Glenda Dickerson

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Glenda Dickerson
Glenda Dickerson.png
Born (1945-02-09)February 9, 1945[1]
Died January 12, 2012(2012-01-12) (aged 66)
Nationality American
Education Howard University (BFA)
Adelphi University (MA)
Occupation Director, folklorist, writer, educator

Glenda Dickerson (February 9, 1945 – January 12, 2012)[2] was an iconic director, folklorist, adaptor, writer, choreographer, actor, black theatre organizer, and educator. She is known throughout the American Theater as a promoter of a "womanist" direction in the theater and her work focused on folklore, myths, black legends, and classical works reinterpreted.[3] She worked in venues including the Biltmore Theatre[4] (Broadway), Circle in the Square (New York City), The Lorraine Hansberry Theatre (San Francisco), Ford's Theatre and the Kennedy Center (Washington, D.C.). In 1971, Dickerson received an Emmy nomination and in 1972 a Peabody Award.[5]

She conceived and/or adapted numerous vehicles for the stage from various dramatic and non-dramatic sources, including the "miracle play" Jesus Christ, Lawd Today; Owen's Song; The Unfinished Song; Rashomon; Torture of Mothers; Jump at the Sun; Re/Membering Aunt Jemima: A Menstrual Show and Every Step I Take. She conceived and directed Eel Catching in Setauket: A Living Portrait of a Community, an oral history, creative performance project which documented the lives of the African-American Christian Avenue community in Setauket, Long Island. She performed in her one-woman shows, Saffron Persephone Brown, The Flower-storm of a Brown Woman; Spreading Lies, and in The Trojan Women: A Tale of Devastation for Two Voices.

She wrote African American Theater: A Cultural Companion, and completed a two-disk DVD, What's Cookin' in the Kitchen? A Planetary Portrait 9/11/01 - 9/11/04, which documented her "Kitchen Prayers" series. At the University of Michigan she was Head of the African American Theater Minor and served as Director of the Center for World Performance Studies.[6] Before Michigan, She was head of the Department of Drama and Dance at Spelman College and she taught at Rutgers University, both the New Brunswick and Newark campuses. Dickerson was also an Assistant Professor of Directing in the Department of Theater at Howard University and Chair of the Theater Department at The Duke Ellington School of the Arts (formerly, The School of the Arts at Western). She was the playwright with Breena Clarke of Re/Membering Aunt Jemima: A Menstrual Show, which is published in Colored Contradictions, An Anthology of Contemporary African-American Plays edited by Harry J. Elam and Robert Alexander [7] and in Contemporary Plays by Women of Color, An Anthology, edited by Kathy Perkins and Roberta Uno.[8]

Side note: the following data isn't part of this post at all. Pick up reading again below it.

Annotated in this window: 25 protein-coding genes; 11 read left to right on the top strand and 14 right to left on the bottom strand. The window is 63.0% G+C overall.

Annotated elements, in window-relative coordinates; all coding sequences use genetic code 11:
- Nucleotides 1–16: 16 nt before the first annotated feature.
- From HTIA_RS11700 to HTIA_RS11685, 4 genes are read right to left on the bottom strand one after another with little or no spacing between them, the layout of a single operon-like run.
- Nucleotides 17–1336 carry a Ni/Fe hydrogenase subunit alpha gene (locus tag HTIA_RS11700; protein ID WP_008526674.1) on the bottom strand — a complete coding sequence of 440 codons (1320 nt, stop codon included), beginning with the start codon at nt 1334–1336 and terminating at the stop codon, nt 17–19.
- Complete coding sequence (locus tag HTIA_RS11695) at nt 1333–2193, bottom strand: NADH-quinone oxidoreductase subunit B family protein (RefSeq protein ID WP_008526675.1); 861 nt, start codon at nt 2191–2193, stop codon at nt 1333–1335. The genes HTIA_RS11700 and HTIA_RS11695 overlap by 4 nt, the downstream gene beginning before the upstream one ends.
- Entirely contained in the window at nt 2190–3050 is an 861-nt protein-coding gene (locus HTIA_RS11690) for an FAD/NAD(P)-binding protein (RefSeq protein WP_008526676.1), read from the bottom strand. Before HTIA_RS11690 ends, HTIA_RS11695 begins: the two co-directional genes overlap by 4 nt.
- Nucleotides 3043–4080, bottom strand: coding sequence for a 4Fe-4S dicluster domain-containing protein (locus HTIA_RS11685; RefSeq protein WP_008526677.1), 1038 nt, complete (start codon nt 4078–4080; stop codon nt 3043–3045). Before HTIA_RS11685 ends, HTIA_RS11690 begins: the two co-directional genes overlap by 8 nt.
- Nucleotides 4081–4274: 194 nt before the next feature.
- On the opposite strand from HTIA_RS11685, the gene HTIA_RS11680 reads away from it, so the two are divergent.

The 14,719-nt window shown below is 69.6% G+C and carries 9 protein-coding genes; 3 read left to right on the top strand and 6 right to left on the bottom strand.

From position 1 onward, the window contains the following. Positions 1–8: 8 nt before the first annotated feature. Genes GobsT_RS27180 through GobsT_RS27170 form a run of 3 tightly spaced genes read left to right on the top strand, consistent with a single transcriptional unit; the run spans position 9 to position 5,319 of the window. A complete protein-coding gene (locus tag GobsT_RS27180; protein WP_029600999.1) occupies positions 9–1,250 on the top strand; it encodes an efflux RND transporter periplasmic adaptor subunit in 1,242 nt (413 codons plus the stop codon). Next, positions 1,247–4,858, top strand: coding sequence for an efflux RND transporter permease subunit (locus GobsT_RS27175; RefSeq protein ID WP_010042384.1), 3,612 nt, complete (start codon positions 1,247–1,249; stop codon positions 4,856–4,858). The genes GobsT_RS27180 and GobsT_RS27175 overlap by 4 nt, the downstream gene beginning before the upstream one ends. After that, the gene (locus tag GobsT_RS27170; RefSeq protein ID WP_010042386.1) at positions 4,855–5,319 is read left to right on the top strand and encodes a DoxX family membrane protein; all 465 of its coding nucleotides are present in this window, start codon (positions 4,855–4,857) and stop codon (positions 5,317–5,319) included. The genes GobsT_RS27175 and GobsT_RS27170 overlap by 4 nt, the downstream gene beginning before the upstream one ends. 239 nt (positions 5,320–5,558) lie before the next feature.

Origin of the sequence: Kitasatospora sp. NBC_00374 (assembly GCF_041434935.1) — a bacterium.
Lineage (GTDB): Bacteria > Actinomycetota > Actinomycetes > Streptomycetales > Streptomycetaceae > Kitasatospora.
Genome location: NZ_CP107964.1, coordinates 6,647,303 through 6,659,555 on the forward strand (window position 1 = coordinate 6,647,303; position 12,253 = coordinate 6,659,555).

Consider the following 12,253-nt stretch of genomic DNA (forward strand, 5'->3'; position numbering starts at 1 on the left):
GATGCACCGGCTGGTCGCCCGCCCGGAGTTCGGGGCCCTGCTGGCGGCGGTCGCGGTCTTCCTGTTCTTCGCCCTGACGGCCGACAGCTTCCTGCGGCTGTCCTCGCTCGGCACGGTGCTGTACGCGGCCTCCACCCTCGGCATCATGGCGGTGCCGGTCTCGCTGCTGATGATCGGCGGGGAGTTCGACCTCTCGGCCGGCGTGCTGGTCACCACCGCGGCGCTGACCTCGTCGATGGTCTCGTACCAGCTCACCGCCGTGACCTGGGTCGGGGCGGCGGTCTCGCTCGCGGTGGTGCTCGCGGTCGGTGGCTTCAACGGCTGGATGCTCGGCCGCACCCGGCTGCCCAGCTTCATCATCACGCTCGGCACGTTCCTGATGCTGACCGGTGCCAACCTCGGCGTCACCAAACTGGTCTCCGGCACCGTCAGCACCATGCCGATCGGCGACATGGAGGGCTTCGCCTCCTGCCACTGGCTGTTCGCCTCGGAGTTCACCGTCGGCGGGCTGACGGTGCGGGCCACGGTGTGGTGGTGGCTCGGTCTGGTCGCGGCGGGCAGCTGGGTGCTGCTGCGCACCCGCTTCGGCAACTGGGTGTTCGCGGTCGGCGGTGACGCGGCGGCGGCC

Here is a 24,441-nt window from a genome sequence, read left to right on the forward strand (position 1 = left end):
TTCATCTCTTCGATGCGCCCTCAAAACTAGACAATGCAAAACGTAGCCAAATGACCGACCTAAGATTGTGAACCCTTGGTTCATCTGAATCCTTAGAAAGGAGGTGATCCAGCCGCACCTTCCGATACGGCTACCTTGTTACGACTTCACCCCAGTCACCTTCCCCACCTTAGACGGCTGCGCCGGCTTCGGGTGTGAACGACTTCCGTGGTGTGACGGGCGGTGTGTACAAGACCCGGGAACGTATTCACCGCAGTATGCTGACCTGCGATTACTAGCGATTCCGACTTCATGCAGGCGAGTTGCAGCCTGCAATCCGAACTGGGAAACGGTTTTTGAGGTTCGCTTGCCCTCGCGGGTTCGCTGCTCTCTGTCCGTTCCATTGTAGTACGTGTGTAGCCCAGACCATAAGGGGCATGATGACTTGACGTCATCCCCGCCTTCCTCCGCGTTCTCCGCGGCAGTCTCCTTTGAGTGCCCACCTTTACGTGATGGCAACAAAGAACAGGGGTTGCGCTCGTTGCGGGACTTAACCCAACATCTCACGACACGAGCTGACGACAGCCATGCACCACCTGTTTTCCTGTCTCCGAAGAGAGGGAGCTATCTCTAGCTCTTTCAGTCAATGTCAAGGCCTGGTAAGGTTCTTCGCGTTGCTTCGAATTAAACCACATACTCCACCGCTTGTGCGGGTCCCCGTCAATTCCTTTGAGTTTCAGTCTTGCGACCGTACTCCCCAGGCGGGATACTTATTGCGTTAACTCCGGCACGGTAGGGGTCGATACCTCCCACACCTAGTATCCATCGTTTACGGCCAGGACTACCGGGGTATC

Dickerson held the distinction, along with Vinnette Carroll, of being one of the few African-American women to have directed on Broadway and she directed such actors as Debbie Allen, Lynn Whitfield, Charles Brown, Philip Michael Thomas, Robert Townsend, Clifton Powell, and many others.

Awards, honors, and recognition

Ms. Glenda Dickerson received the inaugural Shirley Verrett Award in November 2011,[9] which was established to honor the legacy of the late internationally acclaimed opera singer Shirley Verrett, who was also the James Earl Jones Distinguished University Professor of Voice at the University of Michigan's School of Music, Theatre, and Dance. The award celebrates Dickerson's dedication to promoting the success of women of color students and faculty in the creative arts in and for her commitment to diversity as part of the University's mission.


Dickerson died in Ypsilanti, Michigan, aged 66, on January 12, 2012. She was survived by her daughter, Anitra Y. Dickerson Duncan, and extended family.[10][11]


  1. ^ Salzman, J.; Smith, D.L.; West, C. (1996). Encyclopedia of African-American Culture and History: Civ-Gym. Macmillan Library Reference. Retrieved June 20, 2015.
  2. ^ "Glenda Dickerson Obituary". Retrieved February 1, 2012.
  3. ^ Bernard L. Peterson, Jr, Contemporary Black Playwrights and Their Plays, Greenwood Press, 1988; ISBN 0-313-25190-8, pp. 144-146.
  4. ^ Gerald Bordman, American Musical Theatre: A Chronicle, 2nd Edition, Oxford University Press, 1992; ISBN 0-19-507242-1, p. 702.
  5. ^ "University of Michigan News release". Retrieved February 4, 2010.
  6. ^ "Glenda Dickerson". University of Michigan Center for World Performance Studies. Retrieved January 30, 2012.
  7. ^ "Colored Contradictions: An Anthology of Contemporary African-American Plays: Harry J. Elam, Robert Alexander: 9780452274976: Books". Archived from the original on 2007-05-07. Retrieved June 20, 2015.
  8. ^ "Contemporary Plays by Women of Color: An Anthology (9780415113786): Kathy A. Perkins, Roberta Uno: Books". Archived from the original on 2010-10-25. Retrieved June 20, 2015.
  9. ^ "Shirley Verrett tribute and award presentation slated for Nov. 6". University of Michigan. Retrieved January 28, 2012.
  10. ^ "University of Michigan Memorial Site: Notable Deaths & Obituaries". The Washington Post. January 27, 2012. Retrieved January 27, 2012.
  11. ^ "Women of Color in the Academy Project (WOCAP) News". Center for the Education of Women. Retrieved January 27, 2012.

External links

  • "Glenda Dickerson » I For Color". Retrieved June 20, 2015.
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